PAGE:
2 Corinthians 4:16-18
God’s Book is a veritable storehouse of promises—over seven thousand of them. Not just eloquently worded thoughts that make you feel warm all over, but verbal guarantees in writing, signed by the Creator Himself, in which He declares He will do or will refrain from doing specific things.
But, are all seven-thousand-plus promises ours to claim? I mean, am I free to choose any one of them and believe it’s for me here in my situation today?
Many—dare I say most?—of the scriptural promises are ours to claim. But all? Hardly. To claim “every promise in the Book” could be disillusioning at best, disastrous at worst.
To begin with, some promises are uniquely historical in nature. They were made to specific individuals in a particular era and fit only that unique combination. Take this one for example: “Your wife shall have a son.” I can just see some well-meaning husband “claiming the promise” of Genesis 18:10. After all, “it’s in the Book!”
At the risk of being a party pooper, I recommend a closer look at that promise. It was given specifically to Abraham, and it came as a direct fulfillment of God’s earlier covenant with Abraham (Gen. 12:1–3) in which He promised to make of him “a great nation.” That promise of a son was uniquely Abraham and Sarah’s to claim.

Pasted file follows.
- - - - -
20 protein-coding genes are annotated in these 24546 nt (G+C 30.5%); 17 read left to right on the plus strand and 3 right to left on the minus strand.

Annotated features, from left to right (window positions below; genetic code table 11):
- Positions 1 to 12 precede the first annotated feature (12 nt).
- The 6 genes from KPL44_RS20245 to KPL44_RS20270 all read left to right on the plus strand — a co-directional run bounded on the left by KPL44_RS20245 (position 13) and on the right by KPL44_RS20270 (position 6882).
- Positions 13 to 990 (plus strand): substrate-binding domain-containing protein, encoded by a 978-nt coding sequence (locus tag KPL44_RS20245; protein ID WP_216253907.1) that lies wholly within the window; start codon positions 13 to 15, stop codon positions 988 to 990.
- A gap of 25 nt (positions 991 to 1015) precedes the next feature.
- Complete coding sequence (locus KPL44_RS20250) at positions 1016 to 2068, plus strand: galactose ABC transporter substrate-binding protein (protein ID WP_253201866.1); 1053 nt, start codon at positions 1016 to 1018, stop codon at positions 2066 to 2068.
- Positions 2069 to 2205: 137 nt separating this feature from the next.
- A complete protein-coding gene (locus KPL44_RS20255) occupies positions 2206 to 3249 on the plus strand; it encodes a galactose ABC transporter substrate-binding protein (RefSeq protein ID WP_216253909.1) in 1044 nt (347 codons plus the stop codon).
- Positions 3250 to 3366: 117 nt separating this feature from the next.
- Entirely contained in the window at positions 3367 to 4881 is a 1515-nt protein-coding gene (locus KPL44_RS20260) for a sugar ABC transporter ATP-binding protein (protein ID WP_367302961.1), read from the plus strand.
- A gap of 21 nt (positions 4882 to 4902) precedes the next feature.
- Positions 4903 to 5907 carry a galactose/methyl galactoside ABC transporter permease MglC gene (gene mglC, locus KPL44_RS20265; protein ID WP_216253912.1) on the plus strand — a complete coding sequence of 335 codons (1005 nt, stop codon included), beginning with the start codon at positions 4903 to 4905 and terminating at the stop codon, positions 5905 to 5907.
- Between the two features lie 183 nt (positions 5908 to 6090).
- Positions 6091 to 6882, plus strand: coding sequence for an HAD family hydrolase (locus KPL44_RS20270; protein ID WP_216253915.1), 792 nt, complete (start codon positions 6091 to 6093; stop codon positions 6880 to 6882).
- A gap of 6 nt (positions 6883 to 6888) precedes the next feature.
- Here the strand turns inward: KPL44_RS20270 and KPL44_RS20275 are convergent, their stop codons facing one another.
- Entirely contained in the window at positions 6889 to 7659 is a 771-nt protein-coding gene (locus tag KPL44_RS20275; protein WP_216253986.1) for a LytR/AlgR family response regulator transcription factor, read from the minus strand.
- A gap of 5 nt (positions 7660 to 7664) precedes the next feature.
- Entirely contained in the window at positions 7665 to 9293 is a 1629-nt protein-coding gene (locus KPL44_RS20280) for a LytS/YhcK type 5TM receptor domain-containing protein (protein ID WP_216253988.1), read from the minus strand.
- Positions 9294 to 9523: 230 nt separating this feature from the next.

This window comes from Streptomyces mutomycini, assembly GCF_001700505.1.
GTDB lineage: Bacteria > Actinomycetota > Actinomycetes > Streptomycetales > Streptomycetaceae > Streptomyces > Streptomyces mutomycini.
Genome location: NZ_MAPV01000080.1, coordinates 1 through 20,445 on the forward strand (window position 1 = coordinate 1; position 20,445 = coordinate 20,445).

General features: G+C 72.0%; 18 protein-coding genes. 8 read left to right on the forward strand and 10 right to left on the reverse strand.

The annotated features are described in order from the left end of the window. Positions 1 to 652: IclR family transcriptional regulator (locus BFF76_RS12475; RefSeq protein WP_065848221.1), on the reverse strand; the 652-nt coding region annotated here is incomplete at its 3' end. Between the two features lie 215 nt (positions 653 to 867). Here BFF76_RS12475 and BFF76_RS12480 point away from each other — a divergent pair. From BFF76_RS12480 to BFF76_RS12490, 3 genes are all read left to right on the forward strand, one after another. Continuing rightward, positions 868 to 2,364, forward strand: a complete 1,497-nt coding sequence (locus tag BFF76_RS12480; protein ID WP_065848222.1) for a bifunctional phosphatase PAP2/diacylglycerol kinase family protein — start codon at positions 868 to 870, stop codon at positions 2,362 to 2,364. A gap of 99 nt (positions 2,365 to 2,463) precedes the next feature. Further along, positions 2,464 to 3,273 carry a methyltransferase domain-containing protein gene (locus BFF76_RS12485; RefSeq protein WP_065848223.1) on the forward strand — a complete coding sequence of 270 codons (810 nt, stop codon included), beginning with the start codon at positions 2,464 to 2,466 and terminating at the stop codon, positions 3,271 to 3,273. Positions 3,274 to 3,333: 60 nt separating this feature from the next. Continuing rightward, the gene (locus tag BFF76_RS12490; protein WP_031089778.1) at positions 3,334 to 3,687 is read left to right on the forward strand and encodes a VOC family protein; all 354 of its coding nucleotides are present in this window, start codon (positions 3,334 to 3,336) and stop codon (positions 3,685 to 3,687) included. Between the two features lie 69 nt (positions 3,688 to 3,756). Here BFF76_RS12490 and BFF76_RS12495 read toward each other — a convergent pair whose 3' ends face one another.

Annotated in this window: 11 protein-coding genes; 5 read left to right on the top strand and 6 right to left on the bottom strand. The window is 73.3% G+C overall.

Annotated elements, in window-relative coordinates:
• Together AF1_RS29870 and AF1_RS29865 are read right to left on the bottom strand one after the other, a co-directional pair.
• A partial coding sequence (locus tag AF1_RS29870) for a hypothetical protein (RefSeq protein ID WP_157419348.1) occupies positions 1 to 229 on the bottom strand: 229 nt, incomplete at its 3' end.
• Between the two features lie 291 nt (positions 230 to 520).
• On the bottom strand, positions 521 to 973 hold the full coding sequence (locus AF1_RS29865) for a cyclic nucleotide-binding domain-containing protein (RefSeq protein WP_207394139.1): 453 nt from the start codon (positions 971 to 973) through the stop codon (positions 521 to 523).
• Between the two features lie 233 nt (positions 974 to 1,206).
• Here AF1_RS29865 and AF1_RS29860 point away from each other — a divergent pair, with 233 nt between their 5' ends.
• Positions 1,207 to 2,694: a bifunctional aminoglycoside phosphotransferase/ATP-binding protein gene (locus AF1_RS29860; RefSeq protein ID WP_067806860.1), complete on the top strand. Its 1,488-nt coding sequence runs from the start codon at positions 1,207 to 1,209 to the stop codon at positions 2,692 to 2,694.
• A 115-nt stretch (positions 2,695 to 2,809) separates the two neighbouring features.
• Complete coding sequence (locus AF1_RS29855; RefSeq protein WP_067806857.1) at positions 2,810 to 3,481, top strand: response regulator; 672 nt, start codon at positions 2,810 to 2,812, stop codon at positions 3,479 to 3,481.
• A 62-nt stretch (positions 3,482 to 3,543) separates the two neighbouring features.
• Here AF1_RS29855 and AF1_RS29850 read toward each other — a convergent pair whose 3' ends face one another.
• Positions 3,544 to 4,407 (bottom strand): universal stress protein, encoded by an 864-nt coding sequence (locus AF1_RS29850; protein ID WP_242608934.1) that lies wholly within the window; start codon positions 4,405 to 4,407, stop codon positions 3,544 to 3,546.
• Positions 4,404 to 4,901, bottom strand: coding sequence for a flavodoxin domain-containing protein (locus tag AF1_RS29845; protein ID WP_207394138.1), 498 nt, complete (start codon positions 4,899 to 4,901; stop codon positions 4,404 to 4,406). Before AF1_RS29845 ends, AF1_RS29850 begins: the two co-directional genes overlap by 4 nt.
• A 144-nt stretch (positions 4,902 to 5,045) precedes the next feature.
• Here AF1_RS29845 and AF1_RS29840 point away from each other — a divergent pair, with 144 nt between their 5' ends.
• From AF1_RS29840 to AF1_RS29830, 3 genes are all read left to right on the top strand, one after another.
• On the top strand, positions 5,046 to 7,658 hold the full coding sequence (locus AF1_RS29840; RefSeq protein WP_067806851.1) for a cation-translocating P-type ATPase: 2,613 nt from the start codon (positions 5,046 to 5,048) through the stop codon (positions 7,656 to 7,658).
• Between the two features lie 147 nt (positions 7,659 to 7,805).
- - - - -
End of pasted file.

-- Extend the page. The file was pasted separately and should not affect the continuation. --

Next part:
There are also conditional promises . . . words of assurance offered to those who first fulfill their part of the arrangement. The promise is absolutely reliable, but it is linked to a condition. An example? You claim God’s promise to direct your steps to lead you clearly into His will. After all, Proverbs 3:6 says, “He will make your paths straight,” plain and simple.
Wait a minute. Check out the context: “Trust in the LORD with all your heart . . . do not lean on your own understanding. In all your ways acknowledge Him [our part], and He will make your paths straight [God’s promise].”
Why do I make such a big deal of all this? Because there are numerous, pure-hearted, trusting people in the Body who latch on to such promises and build their hopes high, only to suffer great pain later in the backwash of disillusionment.
In case all this is making you feel a little shaky, I need to reaffirm that most of those seven thousand promises are still ours to count on. Need a few classic examples? Isaiah 26:3–4; Romans 8:32, 38–39; Galatians 6:9; Psalm 37:7, 23, 28; 2 Corinthians 4:16–18; Hebrews 6:10. Look ’em up.
Take your stand on the promises of God. Thousands of ’em are right there, waiting to be used.
Make sure you’re standing on the promises and not outside the premises.
Take your stand on the promises of God. Thousands of them are right there, waiting to be used.— Charles R. Swindoll Tweet This